No-till Community Garden at Wendemuth Meadow

25 Bates St., North Brookfield

Practice regenerative, carbon-positive gardening with straw bales.
Virtually no weeding all summer long!
  • Price: $30 for 4 strawbales – each bale can hold 2-3 veggie starts. Seeds can be sown using recommended spacing for each variety.
  • What’s provided: water, conditioned strawbales, and guidance on planting in strawbales.
  • What you can plant: any veggies you’d like! Tomatoes, zucchini, beans, leafy greens, carrots, and peppers grow wonderfully in strawbales. Squash will be grown separately by EQLT and shared with all garden members.

Why No-till?

Tilling damages soil health and contributes to climate change.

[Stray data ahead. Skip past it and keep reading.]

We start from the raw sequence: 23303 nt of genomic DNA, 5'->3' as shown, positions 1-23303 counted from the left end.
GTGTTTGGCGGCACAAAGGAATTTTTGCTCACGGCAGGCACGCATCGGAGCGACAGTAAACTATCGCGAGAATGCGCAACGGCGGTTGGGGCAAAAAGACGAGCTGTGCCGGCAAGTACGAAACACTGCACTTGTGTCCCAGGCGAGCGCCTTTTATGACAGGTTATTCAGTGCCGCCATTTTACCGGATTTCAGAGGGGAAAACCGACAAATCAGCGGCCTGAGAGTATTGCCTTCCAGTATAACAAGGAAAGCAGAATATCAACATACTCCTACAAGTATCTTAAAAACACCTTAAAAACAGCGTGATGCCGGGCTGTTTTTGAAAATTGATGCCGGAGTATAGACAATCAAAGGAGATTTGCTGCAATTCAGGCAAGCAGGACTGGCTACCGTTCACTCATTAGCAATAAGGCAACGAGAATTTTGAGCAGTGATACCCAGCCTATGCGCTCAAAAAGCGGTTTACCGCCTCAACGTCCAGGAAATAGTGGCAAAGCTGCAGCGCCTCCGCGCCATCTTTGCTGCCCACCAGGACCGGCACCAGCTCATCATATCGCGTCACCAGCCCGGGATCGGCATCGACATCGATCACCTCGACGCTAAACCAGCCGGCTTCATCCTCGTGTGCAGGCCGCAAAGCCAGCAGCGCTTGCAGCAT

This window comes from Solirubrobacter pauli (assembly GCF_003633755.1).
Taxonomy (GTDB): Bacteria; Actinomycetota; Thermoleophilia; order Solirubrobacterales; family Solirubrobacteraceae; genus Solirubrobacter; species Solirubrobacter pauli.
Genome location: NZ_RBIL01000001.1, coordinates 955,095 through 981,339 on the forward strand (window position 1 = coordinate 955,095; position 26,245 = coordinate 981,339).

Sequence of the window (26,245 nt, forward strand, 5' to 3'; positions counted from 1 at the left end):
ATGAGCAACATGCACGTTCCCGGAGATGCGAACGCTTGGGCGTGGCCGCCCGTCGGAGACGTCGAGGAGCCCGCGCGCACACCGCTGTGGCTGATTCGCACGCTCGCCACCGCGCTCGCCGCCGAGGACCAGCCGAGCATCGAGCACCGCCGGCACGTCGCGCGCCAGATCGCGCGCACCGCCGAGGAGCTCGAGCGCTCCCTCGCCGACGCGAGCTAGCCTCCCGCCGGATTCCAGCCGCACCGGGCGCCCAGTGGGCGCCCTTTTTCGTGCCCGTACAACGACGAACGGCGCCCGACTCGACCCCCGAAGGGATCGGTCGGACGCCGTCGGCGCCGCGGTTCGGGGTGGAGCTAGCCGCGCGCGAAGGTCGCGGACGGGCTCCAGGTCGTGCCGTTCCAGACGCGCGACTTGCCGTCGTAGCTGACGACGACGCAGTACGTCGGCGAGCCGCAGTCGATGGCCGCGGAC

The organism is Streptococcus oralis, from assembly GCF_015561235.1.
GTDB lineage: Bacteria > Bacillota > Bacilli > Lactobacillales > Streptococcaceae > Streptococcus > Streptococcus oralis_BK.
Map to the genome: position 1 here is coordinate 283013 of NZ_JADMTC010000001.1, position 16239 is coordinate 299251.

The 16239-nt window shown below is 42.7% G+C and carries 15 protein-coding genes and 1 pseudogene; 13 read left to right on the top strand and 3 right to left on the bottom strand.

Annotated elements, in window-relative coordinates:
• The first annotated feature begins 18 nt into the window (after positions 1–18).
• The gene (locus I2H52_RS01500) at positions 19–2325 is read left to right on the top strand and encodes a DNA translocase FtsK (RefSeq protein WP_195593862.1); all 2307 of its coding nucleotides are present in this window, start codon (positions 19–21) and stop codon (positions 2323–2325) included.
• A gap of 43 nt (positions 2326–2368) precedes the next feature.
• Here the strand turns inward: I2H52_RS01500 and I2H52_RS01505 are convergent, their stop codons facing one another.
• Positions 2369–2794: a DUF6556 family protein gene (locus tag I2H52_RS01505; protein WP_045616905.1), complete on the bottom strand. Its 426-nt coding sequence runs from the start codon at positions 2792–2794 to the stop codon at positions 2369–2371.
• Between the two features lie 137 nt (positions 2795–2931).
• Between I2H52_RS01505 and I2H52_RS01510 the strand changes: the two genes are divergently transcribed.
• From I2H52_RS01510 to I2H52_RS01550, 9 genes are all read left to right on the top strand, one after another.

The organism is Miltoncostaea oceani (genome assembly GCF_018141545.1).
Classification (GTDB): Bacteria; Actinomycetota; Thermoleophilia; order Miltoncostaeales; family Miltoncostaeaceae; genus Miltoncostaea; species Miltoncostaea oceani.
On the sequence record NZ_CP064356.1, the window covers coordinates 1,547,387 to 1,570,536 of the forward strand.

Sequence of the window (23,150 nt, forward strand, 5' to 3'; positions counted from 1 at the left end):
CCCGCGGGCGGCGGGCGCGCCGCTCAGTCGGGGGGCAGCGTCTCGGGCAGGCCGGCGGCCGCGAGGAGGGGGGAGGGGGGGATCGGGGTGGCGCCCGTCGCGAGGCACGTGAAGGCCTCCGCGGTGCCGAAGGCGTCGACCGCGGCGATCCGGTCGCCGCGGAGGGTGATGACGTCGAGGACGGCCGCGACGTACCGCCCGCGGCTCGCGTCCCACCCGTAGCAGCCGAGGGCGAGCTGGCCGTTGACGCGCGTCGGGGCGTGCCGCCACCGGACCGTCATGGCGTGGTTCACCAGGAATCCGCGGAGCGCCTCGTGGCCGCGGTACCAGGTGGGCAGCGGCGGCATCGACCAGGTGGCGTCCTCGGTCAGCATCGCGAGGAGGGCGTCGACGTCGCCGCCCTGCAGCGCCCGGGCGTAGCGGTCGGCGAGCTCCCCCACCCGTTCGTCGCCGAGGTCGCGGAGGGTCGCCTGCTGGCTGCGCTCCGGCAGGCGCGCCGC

• Soil microbes, including bacteria and fungi, help store the excess carbon absorbed by plants through photosynthesis.
  • When soil is tilled, CO2 releases into the atmosphere.
  • Carbon loss reduces soil’s ability to retain water and disrupts microbial activity, which decreases soil fertility.

Benefits of No-till Gardening:

  • Increased carbon and organic matter improves soil health

  • Healthier and more productive plants

  • Decreased need for water and fertilizer

Source: Grassroots Carbon

Source: USDA

Learn More about the Process

Vegetables in the community garden are grown in straw bales topped with compost (organic matter used as fertilizer).

These straw bales undergo a special conditioning process to kick-start their decomposition. The straw and added fertilizer feed the plants, turning the straw into compost by the end of the season.

The composted straw adds a new layer of organic matter, building up the soil carbon for when seeds can be sown in the ground in the future.